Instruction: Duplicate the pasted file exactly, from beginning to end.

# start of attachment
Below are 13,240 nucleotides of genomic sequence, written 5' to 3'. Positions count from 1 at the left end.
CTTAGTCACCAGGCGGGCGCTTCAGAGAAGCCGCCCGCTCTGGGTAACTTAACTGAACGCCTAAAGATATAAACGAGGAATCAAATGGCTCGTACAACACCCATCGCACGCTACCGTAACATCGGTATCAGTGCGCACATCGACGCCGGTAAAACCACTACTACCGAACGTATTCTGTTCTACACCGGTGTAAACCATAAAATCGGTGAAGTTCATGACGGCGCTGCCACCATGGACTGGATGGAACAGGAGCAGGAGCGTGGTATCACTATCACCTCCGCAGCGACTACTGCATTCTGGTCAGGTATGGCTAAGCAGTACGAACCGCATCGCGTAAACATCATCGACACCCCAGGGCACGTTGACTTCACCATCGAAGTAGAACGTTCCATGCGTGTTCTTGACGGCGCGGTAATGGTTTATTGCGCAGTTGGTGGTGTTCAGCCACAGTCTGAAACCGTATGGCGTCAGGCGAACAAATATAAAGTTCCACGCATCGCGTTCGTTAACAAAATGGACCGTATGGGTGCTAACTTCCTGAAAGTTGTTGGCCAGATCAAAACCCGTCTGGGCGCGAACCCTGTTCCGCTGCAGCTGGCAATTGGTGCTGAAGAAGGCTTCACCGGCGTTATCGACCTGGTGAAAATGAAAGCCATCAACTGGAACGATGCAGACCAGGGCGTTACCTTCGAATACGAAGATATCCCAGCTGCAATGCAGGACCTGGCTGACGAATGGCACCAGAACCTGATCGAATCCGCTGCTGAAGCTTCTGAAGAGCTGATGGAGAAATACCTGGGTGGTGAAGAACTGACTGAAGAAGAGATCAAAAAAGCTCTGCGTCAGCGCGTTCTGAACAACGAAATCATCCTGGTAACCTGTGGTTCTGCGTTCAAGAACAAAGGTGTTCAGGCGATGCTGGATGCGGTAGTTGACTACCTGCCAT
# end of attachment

Below are 13,240 nucleotides of genomic sequence, written 5' to 3'. Positions count from 1 at the left end.
CTTAGTCACCAGGCGGGCGCTTCAGAGAAGCCGCCCGCTCTGGGTAACTTAACTGAACGCCTAAAGATATAAACGAGGAATCAAATGGCTCGTACAACACCCATCGCACGCTACCGTAACATCGGTATCAGTGCGCACATCGACGCCGGTAAAACCACTACTACCGAACGTATTCTGTTCTACACCGGTGTAAACCATAAAATCGGTGAAGTTCATGACGGCGCTGCCACCATGGACTGGATGGAACAGGAGCAGGAGCGTGGTATCACTATCACCTCCGCAGCGACTACTGCATTCTGGTCAGGTATGGCTAAGCAGTACGAACCGCATCGCGTAAACATCATCGACACCCCAGGGCACGTTGACTTCACCATCGAAGTAGAACGTTCCATGCGTGTTCTTGACGGCGCGGTAATGGTTTATTGCGCAGTTGGTGGTGTTCAGCCACAGTCTGAAACCGTATGGCGTCAGGCGAACAAATATAAAGTTCCACGCATCGCGTTCGTTAACAAAATGGACCGTATGGGTGCTAACTTCCTGAAAGTTGTTGGCCAGATCAAAACCCGTCTGGGCGCGAACCCTGTTCCGCTGCAGCTGGCAATTGGTGCTGAAGAAGGCTTCACCGGCGTTATCGACCTGGTGAAAATGAAAGCCATCAACTGGAACGATGCAGACCAGGGCGTTACCTTCGAATACGAAGATATCCCAGCTGCAATGCAGGACCTGGCTGACGAATGGCACCAGAACCTGATCGAATCCGCTGCTGAAGCTTCTGAAGAGCTGATGGAGAAATACCTGGGTGGTGAAGAACTGACTGAAGAAGAGATCAAAAAAGCTCTGCGTCAGCGCGTTCTGAACAACGAAATCATCCTGGTAACCTGTGGTTCTGCGTTCAAGAACAAAGGTGTTCAGGCGATGCTGGATGCGGTAGTTGACTACCTGCCAT